If, when choosing your beef, you ask the question, and then, if the person you ask, in turn, knows the answer, you’ll probably hear that your prize was either grass-fed and finished, or grass-fed and grain finished. Most cattle in this country (USA) are born and reared on grasslands, before typically being switched to a grain diet (or grain finished) for the last three months or so. The primary reason for this is providing a consistent meat product that people are used to seeing now, namely marbling and white fat. The corn diet fattens the steers quicker than a grass diet would and increases development of that intramuscular fat (or marbling) that helps produce that lovely buttery flavour you might looking for. By using grain finishing, the producers are able to control conditions far easier than if they were left roaming around the fields.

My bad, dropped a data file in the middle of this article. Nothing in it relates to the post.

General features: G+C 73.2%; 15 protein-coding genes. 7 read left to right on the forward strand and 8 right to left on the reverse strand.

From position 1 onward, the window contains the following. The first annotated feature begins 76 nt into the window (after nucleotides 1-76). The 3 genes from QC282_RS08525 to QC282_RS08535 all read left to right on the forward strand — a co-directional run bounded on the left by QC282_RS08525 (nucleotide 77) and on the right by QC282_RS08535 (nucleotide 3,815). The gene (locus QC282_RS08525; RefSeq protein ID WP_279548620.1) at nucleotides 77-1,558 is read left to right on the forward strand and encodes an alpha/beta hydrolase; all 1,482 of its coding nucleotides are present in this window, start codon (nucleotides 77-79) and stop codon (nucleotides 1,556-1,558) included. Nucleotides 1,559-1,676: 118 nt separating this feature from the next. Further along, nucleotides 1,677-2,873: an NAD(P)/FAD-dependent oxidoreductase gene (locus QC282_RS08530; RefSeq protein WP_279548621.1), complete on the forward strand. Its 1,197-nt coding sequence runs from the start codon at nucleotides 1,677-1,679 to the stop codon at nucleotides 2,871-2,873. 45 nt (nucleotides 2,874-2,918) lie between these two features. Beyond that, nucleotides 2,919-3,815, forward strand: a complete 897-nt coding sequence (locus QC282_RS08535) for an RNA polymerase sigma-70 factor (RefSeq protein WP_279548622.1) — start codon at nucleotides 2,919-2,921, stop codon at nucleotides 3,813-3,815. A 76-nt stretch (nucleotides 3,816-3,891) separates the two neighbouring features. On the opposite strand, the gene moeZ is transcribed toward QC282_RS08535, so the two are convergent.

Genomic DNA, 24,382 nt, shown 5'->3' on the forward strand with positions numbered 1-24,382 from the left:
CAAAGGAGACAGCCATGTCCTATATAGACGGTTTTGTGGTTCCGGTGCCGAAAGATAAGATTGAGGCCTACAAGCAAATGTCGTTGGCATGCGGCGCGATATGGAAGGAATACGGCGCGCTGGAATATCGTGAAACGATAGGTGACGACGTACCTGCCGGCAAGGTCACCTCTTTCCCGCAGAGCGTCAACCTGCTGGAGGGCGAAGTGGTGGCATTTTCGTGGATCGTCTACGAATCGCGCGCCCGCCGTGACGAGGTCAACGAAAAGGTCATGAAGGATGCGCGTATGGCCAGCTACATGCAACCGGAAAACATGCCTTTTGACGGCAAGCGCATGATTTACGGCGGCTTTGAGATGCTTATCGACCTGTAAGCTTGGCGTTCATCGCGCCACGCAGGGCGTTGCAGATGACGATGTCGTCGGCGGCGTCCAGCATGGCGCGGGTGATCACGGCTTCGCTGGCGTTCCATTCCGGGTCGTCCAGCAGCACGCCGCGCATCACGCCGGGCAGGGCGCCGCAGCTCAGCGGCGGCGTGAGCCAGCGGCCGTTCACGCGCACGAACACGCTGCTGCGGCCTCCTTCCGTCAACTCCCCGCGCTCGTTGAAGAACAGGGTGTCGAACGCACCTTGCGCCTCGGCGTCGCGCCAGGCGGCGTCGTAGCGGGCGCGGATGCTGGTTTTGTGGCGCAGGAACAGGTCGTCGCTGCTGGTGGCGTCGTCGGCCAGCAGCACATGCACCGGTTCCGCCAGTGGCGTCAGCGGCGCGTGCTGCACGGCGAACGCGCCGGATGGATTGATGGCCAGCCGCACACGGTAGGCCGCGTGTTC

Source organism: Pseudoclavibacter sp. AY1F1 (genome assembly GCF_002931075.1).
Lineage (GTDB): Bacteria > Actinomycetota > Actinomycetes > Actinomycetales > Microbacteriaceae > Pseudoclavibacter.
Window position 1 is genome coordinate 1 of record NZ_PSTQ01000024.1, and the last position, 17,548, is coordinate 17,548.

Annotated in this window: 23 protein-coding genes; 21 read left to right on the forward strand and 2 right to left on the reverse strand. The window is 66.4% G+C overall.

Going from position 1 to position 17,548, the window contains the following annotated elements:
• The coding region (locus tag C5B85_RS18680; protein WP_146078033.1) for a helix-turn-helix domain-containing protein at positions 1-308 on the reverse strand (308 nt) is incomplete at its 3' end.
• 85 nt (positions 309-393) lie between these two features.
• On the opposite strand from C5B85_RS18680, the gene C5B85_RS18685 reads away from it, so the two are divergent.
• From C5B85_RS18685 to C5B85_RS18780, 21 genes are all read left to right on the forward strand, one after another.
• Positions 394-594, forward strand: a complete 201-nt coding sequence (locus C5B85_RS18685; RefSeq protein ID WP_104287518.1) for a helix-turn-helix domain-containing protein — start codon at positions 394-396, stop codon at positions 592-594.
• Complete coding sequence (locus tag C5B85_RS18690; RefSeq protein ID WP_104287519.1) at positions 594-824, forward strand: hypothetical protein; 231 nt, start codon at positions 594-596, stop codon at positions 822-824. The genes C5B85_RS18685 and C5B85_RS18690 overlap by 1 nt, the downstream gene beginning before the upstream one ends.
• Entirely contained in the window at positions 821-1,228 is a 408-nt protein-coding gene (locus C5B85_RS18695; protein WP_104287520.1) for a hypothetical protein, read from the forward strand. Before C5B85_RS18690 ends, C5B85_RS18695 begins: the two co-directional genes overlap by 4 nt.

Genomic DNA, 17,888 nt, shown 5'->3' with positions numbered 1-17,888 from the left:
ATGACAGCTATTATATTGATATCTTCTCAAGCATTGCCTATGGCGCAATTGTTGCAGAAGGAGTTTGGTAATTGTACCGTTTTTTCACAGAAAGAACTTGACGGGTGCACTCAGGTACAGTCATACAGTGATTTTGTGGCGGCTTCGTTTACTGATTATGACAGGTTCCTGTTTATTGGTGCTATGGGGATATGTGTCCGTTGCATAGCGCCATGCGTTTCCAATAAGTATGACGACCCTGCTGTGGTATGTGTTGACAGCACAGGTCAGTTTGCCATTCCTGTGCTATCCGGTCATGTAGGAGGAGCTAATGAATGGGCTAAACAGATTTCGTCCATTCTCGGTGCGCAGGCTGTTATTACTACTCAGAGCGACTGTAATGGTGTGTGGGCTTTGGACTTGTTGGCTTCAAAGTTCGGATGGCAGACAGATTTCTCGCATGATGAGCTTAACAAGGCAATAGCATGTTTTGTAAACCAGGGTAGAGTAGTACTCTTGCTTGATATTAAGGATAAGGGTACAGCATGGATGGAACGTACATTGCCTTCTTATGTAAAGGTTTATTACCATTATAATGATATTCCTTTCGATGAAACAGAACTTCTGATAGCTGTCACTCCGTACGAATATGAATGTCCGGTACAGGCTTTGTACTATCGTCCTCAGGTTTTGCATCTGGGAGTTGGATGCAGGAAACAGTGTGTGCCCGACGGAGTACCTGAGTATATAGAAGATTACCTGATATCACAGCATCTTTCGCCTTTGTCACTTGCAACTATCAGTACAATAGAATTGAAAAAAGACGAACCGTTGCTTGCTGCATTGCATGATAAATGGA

Where'd all my friends go?
As you might expect, grass finished steers are allowed to roam those aforementioned grasslands, usually for longer periods of time as well, as they don’t benefit from the speedy, grain fattening diet of their contemporaries. Generally speaking, the final grass finished product tends to be leaner, slightly darker, and might have a yellow tinge to the fat due to the beta-carotene in good quality grass. The grain finished product tends to be more marbled, brighter with white fat. You can age both the same, and I think it especially helps develop the deeper flavour of the grass finished beef. It really comes down to what you prefer, some like it nutty and funky, and some like mild and buttery.
In terms of health, it is widely believed that when it comes to eating meat, animals reared on a grass-fed diet are better for us, with grass-finished beef containing more of the good stuff and less of the bad – it contains less monosaturated fat (which is bad) but more Omega-3 and conjugated linoleic acid (which is better).
Hmm, definitely no grain out here....